What is a license?
The best available definition of an occupational license in use in the LMI world is that a license
- “Is a credential awarded by a governmental licensing agency based on pre-determined criteria
- The criteria may include some combination of degree attainment, certifications, educational certificates, assessments (including state-administered exams), apprenticeship programs, or work experience
- Conveys a legal authority to work in an occupation”
There are two particular points of the definition that can sometimes be at odds with the kind of licensing data available to states.
First, the requirement that there be some kind of qualification passed. Many states have what would be more properly termed “registries” – people working in an occupation are required to submit paperwork and keep current contact information on file for the purpose of ensuring that they’re adequately insured or that they’re collecting required information or so that the state has a record of their activities.
Second, the relationship to an occupation can be somewhat hazy. Some states may allow licensees to be either businesses or individuals. A business may be required to certify that they have a valid license-holder of a certain type on staff. Different industries may have different types of businesses – plumbers, for example, are often owner-operators and the license may not distinguish between businesses and individuals, while engineers more often work for larger firms and tend to be clearly licensed as individuals. Source data often doesn’t make this distinction and LMI offices may need to make a judgment call on whether or not to include a license. Similarly, individuals may be licensed for activities that may or may not be required by their employer. Driver’s licenses are the most obvious example. In general, if a license can’t be related to at least one occupation and be required for all or most of the people working in that field, it’s not an occupational license.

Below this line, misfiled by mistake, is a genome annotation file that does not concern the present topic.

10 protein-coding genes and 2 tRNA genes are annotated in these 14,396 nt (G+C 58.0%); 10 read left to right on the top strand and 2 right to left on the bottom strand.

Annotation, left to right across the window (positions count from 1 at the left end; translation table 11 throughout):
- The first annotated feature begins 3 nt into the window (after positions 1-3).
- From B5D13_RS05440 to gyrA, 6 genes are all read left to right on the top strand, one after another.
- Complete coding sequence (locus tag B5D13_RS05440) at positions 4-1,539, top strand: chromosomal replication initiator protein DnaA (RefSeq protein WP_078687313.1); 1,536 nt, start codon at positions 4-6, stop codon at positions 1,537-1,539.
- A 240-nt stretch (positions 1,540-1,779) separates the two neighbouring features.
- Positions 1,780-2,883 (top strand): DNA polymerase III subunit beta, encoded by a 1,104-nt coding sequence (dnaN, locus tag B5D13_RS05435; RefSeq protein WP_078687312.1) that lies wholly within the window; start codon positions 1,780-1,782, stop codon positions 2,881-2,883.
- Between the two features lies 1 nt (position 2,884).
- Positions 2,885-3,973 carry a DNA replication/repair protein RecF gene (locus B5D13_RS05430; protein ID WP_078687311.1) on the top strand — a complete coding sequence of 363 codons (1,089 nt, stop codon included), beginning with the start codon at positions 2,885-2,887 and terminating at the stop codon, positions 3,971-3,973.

Why do I need license data?
It’s a deliverable outlined in the TEGL (attachment 2).
How often do I need to submit data?
Every two years. If you’re uncertain of when the last time data was submitted for your state or would like to know what data is on file, please contact Amanda Rohrer at ARC.DEED@state.mn.us.
What occupational codes do I use?
The licxocc table is structured to allow states to use either SOC or CIP codes, but the ARC and CareerOneStop databases use only CIP codes. If you have a choice in how to code licenses, please use CIP codes. If submitted with SOC codes, we will convert them to CIP.
What goes in the licdesc field?
The description field doesn’t have a lot of structure to accommodate the incredibly varied ways that states track and license data. If there isn’t an obvious description to include, we recommend including the requirements (exams, experience, fees, etc) of the license.
Where do I get license data?
Some states already have an agency that tracks all or most licenses. If so, getting data from them and formatting it for submittal is all that’s required. Others get data on receipts/payments by type from agencies and sort it into license categories based on the payment titles. Still others have LMI staff collect the data from other agencies or scour their websites to try and get a complete listing of licenses. The ARC can pull the data we’ve currently got on file for your state into an Access form for simpler staff review to streamline the process if this is what your state does. If you’d like us to do that, please contact Amanda Rohrer at ARC.DEED@state.mn.us.
How do I submit data?
Structure data for the WID – the tables license, licauth, licxocc, and lichist (if available) – should be submitted to Amanda Rohrer at ARC.DEED@state.mn.us. Access, Excel, or flat files are all fine formats for data submission.
What happens to my data?
All individual state data is added to the ARC database of licenses. That is shared periodically with CareerOneStop and is the source for their License Finder. CareerOneStop reports increasing interest in the data and using it for analytical purposes.